By Kerry Lobel
The civil rights sweep of New England is now complete. All six New England states (Connecticut, Maine, Massachusetts, New Hampshire, Rhode Island, and Vermont) will soon ban discrimination on the basis of sexual orientation. Add Hawaii, Wisconsin, Minnesota, California, New Jersey, and the District of Columbia to the mix, and nearly one out of four people in the country live where discrimination based on sexual orientation is outlawed.
While extremists threaten to challenge Maine's civil rights law, remember it was only two years ago that Mainers out-organized the Right and defeated a vicious initiative that would have written gay men, lesbians, and bisexuals out of that state's constitution. New Hampshire not only passed its civil rights bill this year, but trounced a hostile anti-marriage bill that would have banned recognition of marriages performed in other states as well. Rhode Island activists defeated a same-gender marriage ban. Hate crimes bills were introduced in Massachusetts and Rhode Island. In Massachusetts and Rhode Island, strong efforts are underway to repeal the states' sodomy laws. Massachusetts is in a strong position to enact statewide domestic partner legislation, and Vermont can already boast of this accomplishment. Vermont has enacted more pro-gay legislation than any other state in the nation, leading Vermonters to say that theirs is the safest state in the country.
Sure, Northhampton, Massachusetts remains the undisputed lesbian capital of the United States and Provincetown is our community's summer resort. And yes, the region is peppered with colleges and universities that are vibrant centers of youth organizing. But by no means was the work of New Englanders easy or complete. Connecticut and Rhode Island have hate crimes laws that do not include sexual orientation. Massachusetts and Rhode Island still ban opposite and same-sex sodomy. Maine and New Hampshire ban same-gender marriage and these bans are still pending in legislatures in Connecticut and Vermont. New Hampshire bans adoption and foster care by gay men and lesbians. Legislatively, the region has miles to go on issues related to our families and our relationships.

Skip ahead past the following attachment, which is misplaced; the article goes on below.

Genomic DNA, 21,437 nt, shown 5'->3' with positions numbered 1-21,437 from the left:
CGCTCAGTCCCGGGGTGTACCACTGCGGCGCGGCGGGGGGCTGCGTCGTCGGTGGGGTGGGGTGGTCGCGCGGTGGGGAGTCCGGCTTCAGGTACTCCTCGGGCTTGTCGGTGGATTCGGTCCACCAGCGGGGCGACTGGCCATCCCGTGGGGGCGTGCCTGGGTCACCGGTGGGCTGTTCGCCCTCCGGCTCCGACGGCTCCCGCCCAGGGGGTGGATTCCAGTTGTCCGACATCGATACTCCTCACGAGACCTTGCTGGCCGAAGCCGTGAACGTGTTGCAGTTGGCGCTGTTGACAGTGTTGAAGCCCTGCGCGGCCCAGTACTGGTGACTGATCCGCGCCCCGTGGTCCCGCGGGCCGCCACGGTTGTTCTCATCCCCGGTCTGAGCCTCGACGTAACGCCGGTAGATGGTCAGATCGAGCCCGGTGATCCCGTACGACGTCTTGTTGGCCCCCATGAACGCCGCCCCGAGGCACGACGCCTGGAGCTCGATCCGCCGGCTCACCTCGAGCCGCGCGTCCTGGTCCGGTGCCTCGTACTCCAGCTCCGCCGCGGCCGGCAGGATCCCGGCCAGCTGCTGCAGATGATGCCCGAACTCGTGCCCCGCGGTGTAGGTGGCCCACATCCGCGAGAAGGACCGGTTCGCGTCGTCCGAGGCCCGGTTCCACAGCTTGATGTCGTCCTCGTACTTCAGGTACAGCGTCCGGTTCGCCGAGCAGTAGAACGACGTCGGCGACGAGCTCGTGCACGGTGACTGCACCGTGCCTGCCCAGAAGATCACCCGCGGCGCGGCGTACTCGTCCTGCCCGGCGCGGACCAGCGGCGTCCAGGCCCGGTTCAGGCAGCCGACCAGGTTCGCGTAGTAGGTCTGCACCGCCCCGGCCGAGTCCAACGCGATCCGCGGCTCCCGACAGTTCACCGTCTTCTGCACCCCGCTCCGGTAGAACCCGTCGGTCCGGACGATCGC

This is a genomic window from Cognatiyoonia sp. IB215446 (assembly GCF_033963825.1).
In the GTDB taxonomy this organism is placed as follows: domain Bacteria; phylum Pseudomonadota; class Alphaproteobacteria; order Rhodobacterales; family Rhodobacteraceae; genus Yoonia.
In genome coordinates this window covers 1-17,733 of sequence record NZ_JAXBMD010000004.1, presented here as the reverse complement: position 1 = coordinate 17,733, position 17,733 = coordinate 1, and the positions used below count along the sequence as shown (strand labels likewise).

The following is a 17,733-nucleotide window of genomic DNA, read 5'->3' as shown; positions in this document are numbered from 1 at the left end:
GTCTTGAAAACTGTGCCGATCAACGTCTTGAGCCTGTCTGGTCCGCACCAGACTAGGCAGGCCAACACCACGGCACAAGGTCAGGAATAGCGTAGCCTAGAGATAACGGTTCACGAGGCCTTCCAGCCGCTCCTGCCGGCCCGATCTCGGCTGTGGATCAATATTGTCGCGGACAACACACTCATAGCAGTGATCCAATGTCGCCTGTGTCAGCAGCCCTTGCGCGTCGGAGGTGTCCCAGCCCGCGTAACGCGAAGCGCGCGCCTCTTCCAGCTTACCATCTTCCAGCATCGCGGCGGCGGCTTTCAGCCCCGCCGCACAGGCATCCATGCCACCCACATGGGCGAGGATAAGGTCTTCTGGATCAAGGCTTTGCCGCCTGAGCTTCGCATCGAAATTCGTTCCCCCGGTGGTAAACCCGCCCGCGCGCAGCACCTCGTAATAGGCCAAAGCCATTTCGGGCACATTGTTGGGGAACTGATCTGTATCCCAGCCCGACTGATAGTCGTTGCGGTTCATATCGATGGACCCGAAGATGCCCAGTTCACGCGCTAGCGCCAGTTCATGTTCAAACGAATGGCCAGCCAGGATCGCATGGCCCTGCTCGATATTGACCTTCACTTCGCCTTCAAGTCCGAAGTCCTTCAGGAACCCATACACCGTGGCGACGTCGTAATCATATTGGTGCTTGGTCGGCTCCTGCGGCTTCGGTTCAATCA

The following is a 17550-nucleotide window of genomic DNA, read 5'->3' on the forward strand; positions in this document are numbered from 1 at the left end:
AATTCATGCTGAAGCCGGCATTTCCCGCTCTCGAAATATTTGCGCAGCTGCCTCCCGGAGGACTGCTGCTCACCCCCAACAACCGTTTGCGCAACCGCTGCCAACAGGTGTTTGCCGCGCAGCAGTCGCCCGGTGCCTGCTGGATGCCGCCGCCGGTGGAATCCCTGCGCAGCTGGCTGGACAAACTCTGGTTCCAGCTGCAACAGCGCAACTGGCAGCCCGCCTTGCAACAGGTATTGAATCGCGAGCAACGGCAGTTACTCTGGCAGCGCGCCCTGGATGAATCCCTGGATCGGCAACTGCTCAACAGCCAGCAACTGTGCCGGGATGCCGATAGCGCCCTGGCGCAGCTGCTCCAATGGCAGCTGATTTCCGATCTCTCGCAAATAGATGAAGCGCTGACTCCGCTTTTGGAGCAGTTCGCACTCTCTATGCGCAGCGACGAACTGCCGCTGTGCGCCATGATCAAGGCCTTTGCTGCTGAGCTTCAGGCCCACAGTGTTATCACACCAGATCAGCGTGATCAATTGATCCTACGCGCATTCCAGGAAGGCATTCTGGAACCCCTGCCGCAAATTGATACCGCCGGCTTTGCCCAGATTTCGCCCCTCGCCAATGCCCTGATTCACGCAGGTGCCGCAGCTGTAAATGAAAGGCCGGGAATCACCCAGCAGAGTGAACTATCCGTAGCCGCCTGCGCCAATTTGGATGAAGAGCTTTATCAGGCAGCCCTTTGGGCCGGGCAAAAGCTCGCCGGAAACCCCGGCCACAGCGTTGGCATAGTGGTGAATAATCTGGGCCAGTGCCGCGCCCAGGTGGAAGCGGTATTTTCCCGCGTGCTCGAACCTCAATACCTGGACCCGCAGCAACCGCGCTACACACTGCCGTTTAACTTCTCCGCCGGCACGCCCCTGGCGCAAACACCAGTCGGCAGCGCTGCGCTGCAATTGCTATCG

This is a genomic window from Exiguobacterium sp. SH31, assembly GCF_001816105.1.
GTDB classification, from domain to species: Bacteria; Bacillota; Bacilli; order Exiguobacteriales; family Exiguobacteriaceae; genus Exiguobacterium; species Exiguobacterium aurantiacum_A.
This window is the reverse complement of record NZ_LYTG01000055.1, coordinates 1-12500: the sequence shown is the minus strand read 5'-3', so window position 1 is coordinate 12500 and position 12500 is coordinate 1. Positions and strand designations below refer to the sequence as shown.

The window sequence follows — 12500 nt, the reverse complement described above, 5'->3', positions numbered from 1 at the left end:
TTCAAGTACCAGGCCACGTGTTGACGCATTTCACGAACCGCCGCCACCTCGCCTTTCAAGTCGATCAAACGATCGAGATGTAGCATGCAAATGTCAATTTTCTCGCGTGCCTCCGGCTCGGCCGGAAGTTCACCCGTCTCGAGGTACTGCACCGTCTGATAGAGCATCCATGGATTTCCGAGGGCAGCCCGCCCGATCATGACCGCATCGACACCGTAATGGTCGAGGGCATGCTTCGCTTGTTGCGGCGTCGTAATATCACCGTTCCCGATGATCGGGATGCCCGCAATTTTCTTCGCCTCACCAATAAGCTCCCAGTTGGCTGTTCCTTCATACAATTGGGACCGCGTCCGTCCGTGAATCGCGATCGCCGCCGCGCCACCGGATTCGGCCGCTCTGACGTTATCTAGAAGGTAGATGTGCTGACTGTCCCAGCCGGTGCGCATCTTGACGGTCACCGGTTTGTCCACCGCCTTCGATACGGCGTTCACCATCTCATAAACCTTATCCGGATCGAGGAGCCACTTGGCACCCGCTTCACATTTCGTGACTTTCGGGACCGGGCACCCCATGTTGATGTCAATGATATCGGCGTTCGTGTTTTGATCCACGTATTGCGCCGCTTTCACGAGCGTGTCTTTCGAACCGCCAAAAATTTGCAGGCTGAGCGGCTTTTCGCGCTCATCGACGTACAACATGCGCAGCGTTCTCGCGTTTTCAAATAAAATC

My colleague Sue Hyde is the NGLTF Field Organizer for New England. She says that New England, the cradle of the American Revolution, is also the cradle of the gay, lesbian, bisexual and transgender revolution. I think that New Hampshire's motto "Live Free or Die" has helped frame the picture.
But the truth is, our New England sisters and brothers have a long history of organizing and all of us should pay attention. Look no further than the feat of activists in New Hampshire getting the Catholic Diocese of Manchester to support civil rights for gays. And they've taught us, we must be prepared to organize on a number of fronts at once. As we beat back the same-gender marriage bans or ballot measures (even if we've lost a fight already), we must keep our eyes on the prize. We can move forward comprehensive civil rights bills, repeal sodomy bans, pass hate crimes laws and build our communities at the same time.
Each step provides important momentum in moving our communities forward to a place where there is freedom, dignity, and social justice for all. Gains in civil equality are an integral piece of a larger picture of full cultural acceptance and appreciation of diversity for all people.